New guidelines for cervical cancer screening

Deanna TeohIn 2012, new national guidelines were released for cervical cancer screening. The guidelines significantly increase the recommended time between tests and suggest that certain groups of women forego screening.

In spite of these recommendations, many health care providers have not changed their practices. Masonic Scholar Deanna Teoh, M.D., is working to determine how widespread this resistance is, identify barriers to adherence, and improve compliance.

Teoh—an obstetrics and gynecology faculty member—is currently exploring screening practices within University of Minnesota Health clinics. She and her team are quantifying the number of women who receive unnecessary screenings and are leading focus groups to understand why health care providers deviate from national guidelines.

“Support from Minnesota Masonic Charities has allowed me to launch my research career.”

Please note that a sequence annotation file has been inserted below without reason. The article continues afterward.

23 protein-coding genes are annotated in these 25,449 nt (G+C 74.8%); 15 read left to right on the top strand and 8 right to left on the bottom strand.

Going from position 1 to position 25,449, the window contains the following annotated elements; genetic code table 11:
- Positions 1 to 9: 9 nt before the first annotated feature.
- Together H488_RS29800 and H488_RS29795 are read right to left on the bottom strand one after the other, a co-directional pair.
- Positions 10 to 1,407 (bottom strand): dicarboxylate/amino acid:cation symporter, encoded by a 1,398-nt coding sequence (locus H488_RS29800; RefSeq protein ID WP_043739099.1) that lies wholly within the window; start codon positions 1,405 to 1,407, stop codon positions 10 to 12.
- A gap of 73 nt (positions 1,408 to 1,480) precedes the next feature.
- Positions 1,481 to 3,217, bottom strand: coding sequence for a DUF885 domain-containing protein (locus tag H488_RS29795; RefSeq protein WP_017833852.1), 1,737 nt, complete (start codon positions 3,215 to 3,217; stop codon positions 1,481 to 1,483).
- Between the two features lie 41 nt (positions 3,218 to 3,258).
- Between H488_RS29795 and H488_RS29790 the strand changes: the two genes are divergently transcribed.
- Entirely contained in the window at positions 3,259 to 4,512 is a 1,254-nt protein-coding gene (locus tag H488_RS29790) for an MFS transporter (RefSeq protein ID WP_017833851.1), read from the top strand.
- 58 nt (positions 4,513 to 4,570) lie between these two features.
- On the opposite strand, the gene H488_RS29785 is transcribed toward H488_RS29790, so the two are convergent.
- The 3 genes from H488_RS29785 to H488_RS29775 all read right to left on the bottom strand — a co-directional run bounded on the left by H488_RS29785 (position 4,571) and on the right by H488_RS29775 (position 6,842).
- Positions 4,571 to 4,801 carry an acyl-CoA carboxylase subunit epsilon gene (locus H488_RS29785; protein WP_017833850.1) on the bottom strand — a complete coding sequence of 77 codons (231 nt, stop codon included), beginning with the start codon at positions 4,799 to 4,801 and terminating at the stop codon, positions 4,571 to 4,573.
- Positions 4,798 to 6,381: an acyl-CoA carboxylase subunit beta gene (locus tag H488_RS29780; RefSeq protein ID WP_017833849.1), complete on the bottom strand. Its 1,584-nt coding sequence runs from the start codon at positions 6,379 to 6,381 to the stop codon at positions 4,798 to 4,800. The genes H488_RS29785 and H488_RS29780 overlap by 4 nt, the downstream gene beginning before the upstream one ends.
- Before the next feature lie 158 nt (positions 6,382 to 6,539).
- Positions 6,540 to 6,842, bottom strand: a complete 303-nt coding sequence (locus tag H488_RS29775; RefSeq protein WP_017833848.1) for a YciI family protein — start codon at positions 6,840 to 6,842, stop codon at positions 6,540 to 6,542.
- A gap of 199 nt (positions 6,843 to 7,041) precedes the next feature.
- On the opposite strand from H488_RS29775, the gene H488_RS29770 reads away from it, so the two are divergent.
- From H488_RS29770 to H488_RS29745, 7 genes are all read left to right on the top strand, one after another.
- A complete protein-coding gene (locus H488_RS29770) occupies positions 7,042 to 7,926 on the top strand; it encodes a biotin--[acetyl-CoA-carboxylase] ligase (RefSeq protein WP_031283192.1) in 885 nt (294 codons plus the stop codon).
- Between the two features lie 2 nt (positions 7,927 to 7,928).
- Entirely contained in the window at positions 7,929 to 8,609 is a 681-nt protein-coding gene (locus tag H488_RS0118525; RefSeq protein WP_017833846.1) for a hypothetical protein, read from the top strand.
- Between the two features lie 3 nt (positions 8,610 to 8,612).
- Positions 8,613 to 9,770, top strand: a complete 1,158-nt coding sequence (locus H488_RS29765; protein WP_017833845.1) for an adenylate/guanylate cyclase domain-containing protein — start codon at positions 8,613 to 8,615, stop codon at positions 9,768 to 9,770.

They also are evaluating the impact of Best Practice Alerts at two University clinics. When a Pap test is ordered for patients who don’t meet cervical cancer screening criteria, an alert on the patient’s record warns the provider. After completing this pilot study, Teoh hopes to test and implement Best Practice Alerts in University and Fairview Health Services clinics throughout the state.


African American men and women, including immigrants from East Africa, are more likely to die of cancer than any other racial group in the U.S.
When it comes to cancer detection, Somali men and women are less likely than other groups to participate in cancer screening. In Minneapolis, for... Read more
Aaron LeBeau
When Masonic Scholar and pharmacology faculty member Aaron LeBeau, Ph.D., entered the research field, he quickly learned that there is no good way to... Read more